The U.S. farm sector is booming with soaring land values, record-high crop prices and record farm income. For all that, farmers face stricter loan standards than a few years ago, small-farm activists say.
They say lending practices, toughened nationwide after the 2008-09 recession, are now so strict they snare creditworthy growers.
When they surveyed farm credit counsellors and farm advocacy groups, “respondents overwhelmingly reported that it has been harder for farmers to obtain loans” and in 2010 the number of farmers unable to obtain credit was higher than previous years, the activists said in a report titled “Don’t Bank on It.”
Kathy Ozer of the National Family Farm Coalition (NFFC) said the report showed the importance of Agriculture Department loans and loan guarantees as a backstop for farm finance. The coalition was one of four groups that sponsored the survey.
The USDA provides around $2.5 billion a year in operating loans and guarantees, and around $2 billion a year in farm ownership loans and guarantees.
Banks provide half of agricultural credit, while the other major lenders are the USDA and the Farm Credit System. A spokesman for rural bankers said agricultural lending standards are stricter than before the recession.
Spring is the prime season for farm finance, with planting expenses on the horizon. Ozer said the USDA has guarded against disbursing more than allowed by stop-gap funding bills.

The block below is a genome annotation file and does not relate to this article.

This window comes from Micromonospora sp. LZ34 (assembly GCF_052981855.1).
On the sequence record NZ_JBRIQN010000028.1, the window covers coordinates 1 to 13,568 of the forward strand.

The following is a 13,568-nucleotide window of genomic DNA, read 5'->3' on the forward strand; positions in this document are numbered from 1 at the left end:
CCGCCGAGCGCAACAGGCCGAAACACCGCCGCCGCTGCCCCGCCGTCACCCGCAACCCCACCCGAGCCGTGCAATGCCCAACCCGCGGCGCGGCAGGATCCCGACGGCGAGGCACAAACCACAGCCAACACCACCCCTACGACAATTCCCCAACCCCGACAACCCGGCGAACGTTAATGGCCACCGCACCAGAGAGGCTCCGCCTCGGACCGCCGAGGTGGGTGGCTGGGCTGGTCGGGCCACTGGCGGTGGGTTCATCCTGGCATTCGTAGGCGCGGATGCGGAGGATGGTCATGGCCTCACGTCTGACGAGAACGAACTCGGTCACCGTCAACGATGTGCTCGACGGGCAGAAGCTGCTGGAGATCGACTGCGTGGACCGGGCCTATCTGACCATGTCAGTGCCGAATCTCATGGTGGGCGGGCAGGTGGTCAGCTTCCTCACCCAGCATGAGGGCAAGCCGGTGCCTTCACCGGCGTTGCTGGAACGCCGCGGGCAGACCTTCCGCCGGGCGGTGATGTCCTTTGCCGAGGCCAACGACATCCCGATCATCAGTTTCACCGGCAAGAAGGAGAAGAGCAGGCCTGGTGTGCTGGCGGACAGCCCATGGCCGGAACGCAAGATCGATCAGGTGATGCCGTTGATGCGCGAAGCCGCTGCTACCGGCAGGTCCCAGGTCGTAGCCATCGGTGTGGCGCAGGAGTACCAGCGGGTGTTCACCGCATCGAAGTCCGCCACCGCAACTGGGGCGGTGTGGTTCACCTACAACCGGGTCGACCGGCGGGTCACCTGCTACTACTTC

Figures compiled by the Federal Reserve show banks made fewer non-real-estate loans from 2008-10. Loan volume leaped to $77.7 billion in 2008, up 20 per cent from 2007. The annual total for the number of loans has declined steadily for years.
Non-real-estate loans chiefly are used to cover crop production expenses or for livestock feed and care.
At the same time, lending for farmland purchases is up.
The Federal Reserve and the Agriculture Department say farm assets are rising and debt ratios falling – signs of a financially strong sector. Farmers have more cash and less need for loans, they say.
An agricultural credit report by the Kansas City Fed said, thanks to strong farm income, farmers paid off debt as 2010 ended and requested fewer loan renewals or extensions.
“Creditworthy borrowers should have ready access to credit,” said USDA economists in forecasting record-high farm income this year. They said “less-qualified individuals could face constraints accessing credit or higher interest rates relative to those paid by fully qualified borrowers.”
The survey by NFFC, Food and Water Watch, Farm Aid and Rural Advancement Foundation International-USA contacted 22 organizations that provided credit counselling to an estimated 2,700 farmers last year.